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In South Carolina, a disabled blind man and his service dog were kicked out of a church service, simply because he had a guide dog with him.
29-year-old Taylor Burch is legally blind and uses a 5-year-old service dog named Independence to help him function day-to-day. The dog, nicknamed Indy, was trained and certified at the Southeastern Guide Dog School in Palmetto, Florida.
But neither of those facts stopped the church from sending Taylor on his way.
When Taylor attended Low County Community Church for the first time, it was after moving to the area. He was looking for a local worship service and church to attend regularly.
Unfortunately, when he arrived at the service with his official guide dog, things didn’t go like he thought they would.
Taylor spoke about the incident via a Facebook post on his sister Tiffany Michelle’s account:
“I moved to a new town and today wanted to attend church with just me & my guide dog “Indy”. Upon entering the church I was approached by a strong looking man with a church badge that told me to come in another room alone with him he needed to speak to me! I was reluctant and nervous but felt I was in a safe and loving place so I went. He shut the door and told me dogs were not allowed in their church – this is a huge contemporary church – I stated I am legally blind and he is a licensed guide dog – he asked was I dependent on him – of course I am I’m blind sir!! He continued to tell me that churches have the right to refuse service dogs in their church – I said he is not a just a service dog sir he is a licensed guide dog. I felt so uncomfortable, humiliated, scared, and targeted I told him I would just leave!! He was glad to see me leave. I am devastated by such treatment from a church.”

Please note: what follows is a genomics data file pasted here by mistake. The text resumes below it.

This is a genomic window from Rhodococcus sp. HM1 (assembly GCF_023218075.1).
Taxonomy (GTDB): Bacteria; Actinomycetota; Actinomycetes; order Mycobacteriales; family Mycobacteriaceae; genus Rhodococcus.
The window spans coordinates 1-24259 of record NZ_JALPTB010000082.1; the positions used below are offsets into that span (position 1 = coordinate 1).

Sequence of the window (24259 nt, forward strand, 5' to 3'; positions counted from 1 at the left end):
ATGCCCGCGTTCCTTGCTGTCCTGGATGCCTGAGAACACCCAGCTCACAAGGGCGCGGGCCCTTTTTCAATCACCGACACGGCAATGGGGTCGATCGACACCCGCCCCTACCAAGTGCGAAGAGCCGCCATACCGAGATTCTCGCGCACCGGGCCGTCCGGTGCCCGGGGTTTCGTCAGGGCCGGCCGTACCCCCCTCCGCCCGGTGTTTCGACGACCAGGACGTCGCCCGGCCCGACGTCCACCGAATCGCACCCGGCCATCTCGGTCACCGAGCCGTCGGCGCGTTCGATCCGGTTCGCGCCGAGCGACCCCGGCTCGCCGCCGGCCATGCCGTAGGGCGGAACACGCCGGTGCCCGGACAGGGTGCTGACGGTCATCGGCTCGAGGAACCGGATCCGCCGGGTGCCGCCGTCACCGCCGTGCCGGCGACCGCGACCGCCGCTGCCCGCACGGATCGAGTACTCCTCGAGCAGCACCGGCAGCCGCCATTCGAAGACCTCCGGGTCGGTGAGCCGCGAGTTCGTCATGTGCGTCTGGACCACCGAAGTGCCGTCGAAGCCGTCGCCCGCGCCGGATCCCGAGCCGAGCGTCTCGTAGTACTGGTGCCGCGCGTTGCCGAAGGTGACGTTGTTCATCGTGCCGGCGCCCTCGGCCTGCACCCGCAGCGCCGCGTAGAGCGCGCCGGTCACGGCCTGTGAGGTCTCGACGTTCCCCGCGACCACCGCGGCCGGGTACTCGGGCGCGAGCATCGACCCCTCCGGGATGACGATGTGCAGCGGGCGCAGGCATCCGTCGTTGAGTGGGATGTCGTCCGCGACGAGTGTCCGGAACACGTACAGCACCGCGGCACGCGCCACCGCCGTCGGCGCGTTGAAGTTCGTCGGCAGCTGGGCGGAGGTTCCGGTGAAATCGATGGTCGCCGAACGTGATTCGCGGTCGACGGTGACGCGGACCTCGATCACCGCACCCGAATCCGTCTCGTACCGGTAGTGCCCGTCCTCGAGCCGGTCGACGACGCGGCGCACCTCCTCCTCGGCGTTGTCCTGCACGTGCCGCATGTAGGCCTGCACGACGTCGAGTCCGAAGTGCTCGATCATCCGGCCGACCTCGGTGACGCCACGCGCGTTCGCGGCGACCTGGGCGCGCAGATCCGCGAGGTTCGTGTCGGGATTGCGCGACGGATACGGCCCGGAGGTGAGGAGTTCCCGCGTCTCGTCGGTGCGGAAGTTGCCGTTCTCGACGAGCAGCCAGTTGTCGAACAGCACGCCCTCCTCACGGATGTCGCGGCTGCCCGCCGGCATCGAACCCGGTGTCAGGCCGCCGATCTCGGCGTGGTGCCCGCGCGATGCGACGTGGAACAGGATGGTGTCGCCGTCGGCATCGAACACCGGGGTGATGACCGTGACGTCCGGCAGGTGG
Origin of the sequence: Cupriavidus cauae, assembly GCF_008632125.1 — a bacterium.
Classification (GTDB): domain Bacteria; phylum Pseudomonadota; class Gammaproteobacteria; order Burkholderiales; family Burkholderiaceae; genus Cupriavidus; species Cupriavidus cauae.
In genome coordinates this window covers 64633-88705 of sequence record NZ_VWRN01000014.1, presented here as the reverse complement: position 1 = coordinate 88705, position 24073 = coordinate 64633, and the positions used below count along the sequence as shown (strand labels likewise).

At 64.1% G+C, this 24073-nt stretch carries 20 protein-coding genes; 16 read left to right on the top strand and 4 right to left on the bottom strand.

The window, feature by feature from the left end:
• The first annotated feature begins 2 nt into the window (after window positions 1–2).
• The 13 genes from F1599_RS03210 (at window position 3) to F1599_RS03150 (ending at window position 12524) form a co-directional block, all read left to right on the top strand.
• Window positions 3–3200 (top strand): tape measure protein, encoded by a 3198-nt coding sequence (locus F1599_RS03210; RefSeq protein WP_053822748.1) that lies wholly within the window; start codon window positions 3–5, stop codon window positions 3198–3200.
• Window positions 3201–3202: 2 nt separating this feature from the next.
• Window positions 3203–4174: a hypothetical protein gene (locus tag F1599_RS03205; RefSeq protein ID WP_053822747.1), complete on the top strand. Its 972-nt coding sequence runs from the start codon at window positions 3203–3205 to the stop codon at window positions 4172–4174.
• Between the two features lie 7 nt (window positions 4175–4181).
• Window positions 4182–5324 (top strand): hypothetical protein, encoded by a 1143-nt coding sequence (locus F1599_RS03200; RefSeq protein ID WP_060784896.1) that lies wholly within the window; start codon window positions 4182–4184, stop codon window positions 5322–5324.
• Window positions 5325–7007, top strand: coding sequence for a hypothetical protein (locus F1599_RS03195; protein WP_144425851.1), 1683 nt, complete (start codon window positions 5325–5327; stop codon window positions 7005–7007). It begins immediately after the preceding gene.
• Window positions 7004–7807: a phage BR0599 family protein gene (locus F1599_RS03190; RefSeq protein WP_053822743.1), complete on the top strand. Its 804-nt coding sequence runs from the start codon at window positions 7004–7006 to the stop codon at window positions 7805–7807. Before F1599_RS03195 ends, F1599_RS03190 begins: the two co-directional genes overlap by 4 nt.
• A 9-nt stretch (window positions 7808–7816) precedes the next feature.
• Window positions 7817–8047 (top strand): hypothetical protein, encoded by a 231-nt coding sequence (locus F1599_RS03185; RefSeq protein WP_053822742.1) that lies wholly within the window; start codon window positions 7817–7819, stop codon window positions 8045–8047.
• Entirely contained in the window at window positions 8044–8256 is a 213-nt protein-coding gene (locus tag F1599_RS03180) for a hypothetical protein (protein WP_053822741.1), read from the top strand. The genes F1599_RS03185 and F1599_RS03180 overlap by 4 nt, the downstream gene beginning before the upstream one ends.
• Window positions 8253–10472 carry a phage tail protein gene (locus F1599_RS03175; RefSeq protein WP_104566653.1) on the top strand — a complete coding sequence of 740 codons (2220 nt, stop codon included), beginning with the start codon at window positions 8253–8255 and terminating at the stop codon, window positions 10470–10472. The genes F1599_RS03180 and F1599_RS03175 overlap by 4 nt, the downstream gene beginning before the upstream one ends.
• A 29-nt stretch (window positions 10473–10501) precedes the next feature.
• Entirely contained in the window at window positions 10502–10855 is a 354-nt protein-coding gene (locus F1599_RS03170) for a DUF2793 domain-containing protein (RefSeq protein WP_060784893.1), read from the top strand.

After being kicked out of the church, Taylor and Indy waited outside in the summer heat for a ride home from Taylor’s mother.
In Tiffany’s Facebook post, she admitted that churches do not need to adhere to ADA laws regarding service animals, but couldn’t believe a place that “teaches love and acceptance would not allow a person like my brother and his very well behaved and intensely trained dog to attend a church service.”
There are many “fake” services dogs and emotional support animals in society today, but it doesn’t excuse the church from treating a blind man and his seeing eye dog so callously.
Two days after turning the boy away, the church’s pastor apologized to Taylor in an email. The pastor even claimed that he decided to change the church’s policy on service animals, according to a statement from the church.
Although Taylor has no plans to return to the church, in a Facebook post he stated that he hoped his experience would help “bring about equality for all disabled persons and their service dogs and anyone else needing to feel included in a church, any church.”
Taylor’s focus now is to make it a federal law that certified service animals cannot be turned away from churches and other organizations that are exempt from the ADA rules.